Page 17 - Jewish Book Annual Volume 36

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What was the glory?
To choose the Lord:
that is, the bread of affliction and freedom.
These lines belong to his
Notes on the Spring Holidays.
He has
what he calls other
Meditations on the Fall and Winter Holidays
just as meaningful and appropriate.
The truth is that Reznikoff’s memory as an individual seems,
from all indications at the present time, more likely to be pre-
served by those few to whom poetry in the English language is
dear than by his fellow-Jews, to whom and for whom he never-
theless so often speaks. “I am the tongue of you / Tied in your
mouths in mine it begins to be loosen’d.” The line is Whit-
man’s, but the sentiment could be Reznikoff’s. Reznikoff’s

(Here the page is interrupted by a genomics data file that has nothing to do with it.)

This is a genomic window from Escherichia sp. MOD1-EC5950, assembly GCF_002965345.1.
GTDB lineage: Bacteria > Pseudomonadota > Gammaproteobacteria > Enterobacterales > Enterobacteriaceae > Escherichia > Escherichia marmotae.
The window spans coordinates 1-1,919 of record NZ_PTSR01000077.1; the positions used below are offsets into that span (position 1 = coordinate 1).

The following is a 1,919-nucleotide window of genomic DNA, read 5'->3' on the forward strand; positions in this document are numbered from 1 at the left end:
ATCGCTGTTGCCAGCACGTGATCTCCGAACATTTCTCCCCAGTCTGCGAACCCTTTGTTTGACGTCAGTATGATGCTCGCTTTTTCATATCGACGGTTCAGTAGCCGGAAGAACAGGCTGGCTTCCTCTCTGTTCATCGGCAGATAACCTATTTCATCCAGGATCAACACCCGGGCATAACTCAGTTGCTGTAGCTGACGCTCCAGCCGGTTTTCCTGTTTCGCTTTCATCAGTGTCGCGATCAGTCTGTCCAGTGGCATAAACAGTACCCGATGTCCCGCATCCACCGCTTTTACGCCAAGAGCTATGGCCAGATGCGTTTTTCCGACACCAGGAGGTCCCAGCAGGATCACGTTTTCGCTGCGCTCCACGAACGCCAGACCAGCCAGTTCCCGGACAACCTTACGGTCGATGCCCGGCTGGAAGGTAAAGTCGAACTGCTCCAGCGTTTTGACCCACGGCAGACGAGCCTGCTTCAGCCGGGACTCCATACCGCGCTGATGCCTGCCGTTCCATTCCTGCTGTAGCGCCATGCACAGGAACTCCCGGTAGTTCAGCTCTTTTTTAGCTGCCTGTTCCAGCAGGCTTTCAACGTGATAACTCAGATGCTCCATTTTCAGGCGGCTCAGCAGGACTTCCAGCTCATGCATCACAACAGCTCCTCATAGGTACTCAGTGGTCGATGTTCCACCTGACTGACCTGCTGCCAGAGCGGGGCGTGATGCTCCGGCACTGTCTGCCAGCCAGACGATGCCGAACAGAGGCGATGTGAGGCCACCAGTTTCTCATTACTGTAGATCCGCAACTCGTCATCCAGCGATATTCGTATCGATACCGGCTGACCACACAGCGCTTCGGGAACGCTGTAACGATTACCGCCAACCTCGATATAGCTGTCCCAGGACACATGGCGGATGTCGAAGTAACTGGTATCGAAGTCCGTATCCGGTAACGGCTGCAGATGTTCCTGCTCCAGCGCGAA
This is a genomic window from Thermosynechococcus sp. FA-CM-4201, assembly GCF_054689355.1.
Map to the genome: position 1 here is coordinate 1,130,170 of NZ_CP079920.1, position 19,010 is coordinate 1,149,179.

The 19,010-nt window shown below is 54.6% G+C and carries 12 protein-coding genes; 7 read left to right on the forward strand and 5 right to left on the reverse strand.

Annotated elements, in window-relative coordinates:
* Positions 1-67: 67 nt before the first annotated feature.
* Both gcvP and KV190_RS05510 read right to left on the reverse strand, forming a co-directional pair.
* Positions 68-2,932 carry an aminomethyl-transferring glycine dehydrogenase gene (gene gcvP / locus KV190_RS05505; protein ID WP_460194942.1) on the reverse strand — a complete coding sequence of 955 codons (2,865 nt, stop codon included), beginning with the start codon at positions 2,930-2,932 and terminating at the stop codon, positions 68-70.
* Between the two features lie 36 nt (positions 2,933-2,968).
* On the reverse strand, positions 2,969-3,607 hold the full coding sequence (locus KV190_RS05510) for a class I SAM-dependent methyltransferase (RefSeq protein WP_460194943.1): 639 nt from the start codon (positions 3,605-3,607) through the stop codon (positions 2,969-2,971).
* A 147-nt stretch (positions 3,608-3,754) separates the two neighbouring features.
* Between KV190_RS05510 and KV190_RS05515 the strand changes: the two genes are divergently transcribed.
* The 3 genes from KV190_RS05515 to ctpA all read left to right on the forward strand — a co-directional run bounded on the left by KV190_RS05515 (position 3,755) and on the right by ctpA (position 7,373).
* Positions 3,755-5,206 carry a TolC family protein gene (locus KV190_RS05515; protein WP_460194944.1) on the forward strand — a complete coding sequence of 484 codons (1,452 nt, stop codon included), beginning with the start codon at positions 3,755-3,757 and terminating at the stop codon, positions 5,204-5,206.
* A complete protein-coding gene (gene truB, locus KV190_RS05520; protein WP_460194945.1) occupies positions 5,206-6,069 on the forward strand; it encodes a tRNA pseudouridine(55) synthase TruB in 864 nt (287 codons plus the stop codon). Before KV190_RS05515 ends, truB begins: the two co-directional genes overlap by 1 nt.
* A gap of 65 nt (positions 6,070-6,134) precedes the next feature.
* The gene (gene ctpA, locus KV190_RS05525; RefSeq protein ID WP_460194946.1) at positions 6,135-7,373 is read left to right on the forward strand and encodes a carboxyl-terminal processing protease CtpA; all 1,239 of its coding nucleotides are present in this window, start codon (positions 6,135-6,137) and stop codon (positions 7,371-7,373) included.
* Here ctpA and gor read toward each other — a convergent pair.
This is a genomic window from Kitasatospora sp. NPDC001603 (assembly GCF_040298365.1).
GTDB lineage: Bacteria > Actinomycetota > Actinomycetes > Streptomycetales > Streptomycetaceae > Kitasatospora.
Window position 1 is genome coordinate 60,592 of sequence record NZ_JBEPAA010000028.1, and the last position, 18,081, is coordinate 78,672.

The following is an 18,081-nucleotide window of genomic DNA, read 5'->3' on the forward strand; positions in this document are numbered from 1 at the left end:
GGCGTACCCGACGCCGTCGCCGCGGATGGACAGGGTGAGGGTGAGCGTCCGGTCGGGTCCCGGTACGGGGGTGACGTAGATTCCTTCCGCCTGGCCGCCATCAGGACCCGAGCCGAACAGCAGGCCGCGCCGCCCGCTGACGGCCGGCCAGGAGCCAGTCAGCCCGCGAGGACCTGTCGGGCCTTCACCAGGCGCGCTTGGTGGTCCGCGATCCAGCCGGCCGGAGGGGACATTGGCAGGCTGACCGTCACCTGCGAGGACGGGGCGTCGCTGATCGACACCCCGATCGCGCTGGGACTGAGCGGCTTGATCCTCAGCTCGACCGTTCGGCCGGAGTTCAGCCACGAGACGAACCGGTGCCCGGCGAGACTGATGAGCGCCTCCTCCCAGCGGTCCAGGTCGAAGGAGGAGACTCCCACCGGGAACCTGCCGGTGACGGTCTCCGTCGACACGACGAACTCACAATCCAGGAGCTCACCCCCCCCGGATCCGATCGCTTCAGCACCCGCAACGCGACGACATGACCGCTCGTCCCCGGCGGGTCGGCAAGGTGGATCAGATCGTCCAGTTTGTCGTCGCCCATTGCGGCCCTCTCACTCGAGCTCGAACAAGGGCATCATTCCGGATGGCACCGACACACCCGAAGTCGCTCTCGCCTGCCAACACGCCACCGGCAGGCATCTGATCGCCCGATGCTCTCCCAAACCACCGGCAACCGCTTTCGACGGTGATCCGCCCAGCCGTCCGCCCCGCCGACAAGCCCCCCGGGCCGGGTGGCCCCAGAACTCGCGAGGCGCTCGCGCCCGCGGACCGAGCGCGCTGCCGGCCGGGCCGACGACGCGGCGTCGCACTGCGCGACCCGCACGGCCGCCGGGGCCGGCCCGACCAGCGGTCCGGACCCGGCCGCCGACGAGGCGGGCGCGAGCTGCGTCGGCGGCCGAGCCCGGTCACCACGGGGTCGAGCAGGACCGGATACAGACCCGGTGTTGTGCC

memory is served best now by such people as the publisher of
the Black Sparrow Press, which promises to put everything
by Reznikoff back into print, and by such anthologists as Hayden
Carruth who, in his excellent collection
The Voice That Is Great
Within Us,
includes eight poems by Reznikoff, five of which
interestingly treat Jewish themes:
Let other people come as streams
that overflow a valley
and leave dead bodies, uprooted trees and fields of sand;
we Jews are as the dew
on every blade of grass,
trodden under foot today
and here tomorrow morning.
I will write songs against you,
enemies of my people; I will pelt you
with the winged seeds of the dandelion;
I will marshal against you
the fireflies of the dusk.
The Hebrew of your poets, Zion,
is like oil upon a burn,
cool as oil;
after work,